Cain and her colleagues emphasise the importance of biocides in healthcare and households.

But some biocides are being reevaluated in light of new scientific understanding of their effects. One such chemical is triclosan. Triclosan was once a common additive to ‘antibacterial’ soap, but in 2016, both the European Union and US Food and Drug Administration banned its use after authorities agreed there was insufficient evidence of their effectiveness or safety in preventing the spread of illness or infection. In 2017, a group of 200 scientists and medical professionals called for greater stringency in the use of the product and other antimicrobial chemicals where evidence was lacking.

Although low-evidence biocides like triclosan are harder to come by in Australian handwash products today, this is more due to the regulatory policies of other jurisdictions like Europe and the US, says Dr Francesca Short. She’s a microbiologist at Monash University who collaborated on Cain’s paper. She’s also investigating the potential for greater biocide regulation in Australia.

“Triclosan is currently allowed in soaps in Australia. In a lot of countries it’s banned and it has very well documented links to antibiotic resistance,” Short says.

“It’s not used very much [in Australia] because it’s banned in so many other places and because a lot of consumers want to avoid it, so companies have stopped putting in their products.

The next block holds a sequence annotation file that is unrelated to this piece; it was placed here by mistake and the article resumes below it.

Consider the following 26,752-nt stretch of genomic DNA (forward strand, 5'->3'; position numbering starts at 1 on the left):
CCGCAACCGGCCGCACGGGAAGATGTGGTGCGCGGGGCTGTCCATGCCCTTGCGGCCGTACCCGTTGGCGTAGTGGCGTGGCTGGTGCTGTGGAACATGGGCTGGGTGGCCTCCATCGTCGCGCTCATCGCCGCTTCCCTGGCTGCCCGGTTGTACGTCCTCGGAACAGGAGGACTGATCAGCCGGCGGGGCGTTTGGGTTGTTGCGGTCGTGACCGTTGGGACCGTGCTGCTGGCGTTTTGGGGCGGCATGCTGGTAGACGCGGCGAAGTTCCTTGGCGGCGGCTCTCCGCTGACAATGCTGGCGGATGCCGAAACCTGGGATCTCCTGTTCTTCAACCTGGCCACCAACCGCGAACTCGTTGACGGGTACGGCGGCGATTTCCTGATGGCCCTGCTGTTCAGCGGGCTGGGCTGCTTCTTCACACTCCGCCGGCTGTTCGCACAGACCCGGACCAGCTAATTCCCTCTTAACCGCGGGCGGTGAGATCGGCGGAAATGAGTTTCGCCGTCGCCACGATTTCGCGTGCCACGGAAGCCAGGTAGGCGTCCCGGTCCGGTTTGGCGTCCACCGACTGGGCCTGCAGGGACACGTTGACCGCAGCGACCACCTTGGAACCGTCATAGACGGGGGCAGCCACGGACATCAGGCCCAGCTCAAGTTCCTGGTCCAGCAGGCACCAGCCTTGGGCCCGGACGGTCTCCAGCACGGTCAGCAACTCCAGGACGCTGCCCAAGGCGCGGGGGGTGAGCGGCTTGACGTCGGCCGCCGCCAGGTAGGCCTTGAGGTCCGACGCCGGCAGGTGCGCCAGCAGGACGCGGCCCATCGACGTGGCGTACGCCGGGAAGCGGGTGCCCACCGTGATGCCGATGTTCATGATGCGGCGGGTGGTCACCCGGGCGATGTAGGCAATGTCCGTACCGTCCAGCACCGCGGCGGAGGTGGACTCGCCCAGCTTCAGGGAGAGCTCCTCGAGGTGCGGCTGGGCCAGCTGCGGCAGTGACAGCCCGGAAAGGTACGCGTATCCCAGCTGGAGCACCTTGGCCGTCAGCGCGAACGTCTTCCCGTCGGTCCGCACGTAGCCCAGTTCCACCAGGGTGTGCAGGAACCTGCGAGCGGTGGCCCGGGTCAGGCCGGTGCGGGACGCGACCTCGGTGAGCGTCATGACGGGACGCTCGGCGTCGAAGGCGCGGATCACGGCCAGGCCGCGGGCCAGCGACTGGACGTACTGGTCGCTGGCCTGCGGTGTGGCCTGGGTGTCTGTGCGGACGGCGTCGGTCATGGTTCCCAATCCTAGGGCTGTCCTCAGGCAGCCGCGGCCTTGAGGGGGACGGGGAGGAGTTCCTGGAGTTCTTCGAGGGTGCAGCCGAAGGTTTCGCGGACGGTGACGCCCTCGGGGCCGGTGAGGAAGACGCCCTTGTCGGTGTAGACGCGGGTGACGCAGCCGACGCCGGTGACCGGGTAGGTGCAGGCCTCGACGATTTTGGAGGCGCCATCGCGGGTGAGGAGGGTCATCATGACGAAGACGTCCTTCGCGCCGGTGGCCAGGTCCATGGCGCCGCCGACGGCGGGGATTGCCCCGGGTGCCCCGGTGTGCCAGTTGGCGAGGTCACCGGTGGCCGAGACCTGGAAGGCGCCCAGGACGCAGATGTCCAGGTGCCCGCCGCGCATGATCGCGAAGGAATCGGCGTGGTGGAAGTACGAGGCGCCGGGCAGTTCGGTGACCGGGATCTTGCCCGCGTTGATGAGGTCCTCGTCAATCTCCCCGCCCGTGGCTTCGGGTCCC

“But you can still find it around a bit, so I think that’s an example of one that we would want to get out of soap straight away.”

Short has recently led a not-yet-reviewed study into the potential for biocides in commonly available supermarket and over-the-counter pharmacy products to drive antimicrobial resistance – or AMR – often containing agents like citric acid, ethanol and benzalkonium chloride in products like disinfectant wipes, toilet cleaners, sprays, hand soaps, washes and sanitisers.

She says while the Therapeutic Goods Administration is obliged to regulate some products, not all fall in the TGA’s remit. Along with Cain, she’s hoping to make progress in getting antimicrobial resistance considered more stringently.

“The TGA does regulate things that are claimed to prevent specific diseases, but just blanket anti-microbial activity isn’t considered in that sort of claim,” Short says.

“They regulate the terms  ‘household grade disinfectant’ and ‘hospital grade disinfectant’ and then there’s a bunch of tests you have to do to show how well your products works and claims like ‘kills COVID’ or ‘kills Staph aureus’ [a bacteria] – if you make that claim then your product’s regulated by the TGA.

“But if you just say kills 99.9% of bacteria, then it’s not.”

“I think that [for] products that are intended to kill microbes, if people are using them for hygiene and to prevent disease, then they probably should come on to the TGA.”

Amy Cain’s research in antimicrobial resistance is included in a story by Manuela Callari in Cosmos #100. Subscribe.